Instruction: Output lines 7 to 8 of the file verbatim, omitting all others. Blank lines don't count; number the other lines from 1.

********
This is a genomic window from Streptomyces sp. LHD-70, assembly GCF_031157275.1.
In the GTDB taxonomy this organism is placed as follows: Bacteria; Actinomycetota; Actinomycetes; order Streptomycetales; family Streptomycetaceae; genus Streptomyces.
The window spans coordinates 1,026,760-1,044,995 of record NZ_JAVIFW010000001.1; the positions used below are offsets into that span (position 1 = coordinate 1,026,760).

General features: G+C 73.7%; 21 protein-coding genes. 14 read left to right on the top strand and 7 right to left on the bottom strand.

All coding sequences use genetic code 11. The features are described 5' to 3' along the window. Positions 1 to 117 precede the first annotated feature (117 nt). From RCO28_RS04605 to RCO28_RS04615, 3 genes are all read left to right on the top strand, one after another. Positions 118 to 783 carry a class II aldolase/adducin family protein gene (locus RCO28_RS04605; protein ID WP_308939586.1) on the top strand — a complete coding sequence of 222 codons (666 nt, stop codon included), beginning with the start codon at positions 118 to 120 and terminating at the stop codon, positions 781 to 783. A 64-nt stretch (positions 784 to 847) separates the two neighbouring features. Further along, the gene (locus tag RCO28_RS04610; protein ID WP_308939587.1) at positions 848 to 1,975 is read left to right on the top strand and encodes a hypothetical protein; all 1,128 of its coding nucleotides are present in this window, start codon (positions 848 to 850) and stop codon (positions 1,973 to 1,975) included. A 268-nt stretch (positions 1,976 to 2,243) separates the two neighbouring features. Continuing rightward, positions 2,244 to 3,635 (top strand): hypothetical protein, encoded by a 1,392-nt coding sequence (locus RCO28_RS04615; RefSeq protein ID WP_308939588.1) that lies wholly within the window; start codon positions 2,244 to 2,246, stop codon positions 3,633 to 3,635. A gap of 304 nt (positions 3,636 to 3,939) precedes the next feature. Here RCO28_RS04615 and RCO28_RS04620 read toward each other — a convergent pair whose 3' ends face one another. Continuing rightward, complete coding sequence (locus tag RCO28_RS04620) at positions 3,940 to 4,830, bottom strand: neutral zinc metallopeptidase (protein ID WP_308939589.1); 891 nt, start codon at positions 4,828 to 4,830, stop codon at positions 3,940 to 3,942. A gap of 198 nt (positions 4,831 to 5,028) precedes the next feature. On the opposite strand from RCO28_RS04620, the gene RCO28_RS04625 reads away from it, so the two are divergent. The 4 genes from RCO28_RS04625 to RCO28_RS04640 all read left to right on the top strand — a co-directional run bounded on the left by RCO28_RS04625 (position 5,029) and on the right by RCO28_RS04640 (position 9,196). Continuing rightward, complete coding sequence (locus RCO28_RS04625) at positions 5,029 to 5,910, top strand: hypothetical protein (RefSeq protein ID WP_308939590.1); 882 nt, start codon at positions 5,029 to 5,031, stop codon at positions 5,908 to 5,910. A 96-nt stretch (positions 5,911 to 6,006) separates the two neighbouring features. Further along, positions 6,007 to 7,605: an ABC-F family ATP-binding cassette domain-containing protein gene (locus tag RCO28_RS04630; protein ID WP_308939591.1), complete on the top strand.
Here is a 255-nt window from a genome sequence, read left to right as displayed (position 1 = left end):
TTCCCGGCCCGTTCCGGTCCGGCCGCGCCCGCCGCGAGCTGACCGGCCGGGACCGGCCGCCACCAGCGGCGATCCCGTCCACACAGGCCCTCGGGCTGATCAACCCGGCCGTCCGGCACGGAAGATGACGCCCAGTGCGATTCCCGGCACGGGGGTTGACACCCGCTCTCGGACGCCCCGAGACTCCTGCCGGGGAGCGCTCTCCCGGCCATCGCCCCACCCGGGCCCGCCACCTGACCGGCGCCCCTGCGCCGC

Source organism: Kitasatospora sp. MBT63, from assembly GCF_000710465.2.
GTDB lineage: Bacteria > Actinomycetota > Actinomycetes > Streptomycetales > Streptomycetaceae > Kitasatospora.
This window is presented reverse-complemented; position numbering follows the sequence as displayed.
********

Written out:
TTCCCGGCCCGTTCCGGTCCGGCCGCGCCCGCCGCGAGCTGACCGGCCGGGACCGGCCGCCACCAGCGGCGATCCCGTCCACACAGGCCCTCGGGCTGATCAACCCGGCCGTCCGGCACGGAAGATGACGCCCAGTGCGATTCCCGGCACGGGGGTTGACACCCGCTCTCGGACGCCCCGAGACTCCTGCCGGGGAGCGCTCTCCCGGCCATCGCCCCACCCGGGCCCGCCACCTGACCGGCGCCCCTGCGCCGC

Source organism: Kitasatospora sp. MBT63, from assembly GCF_000710465.2.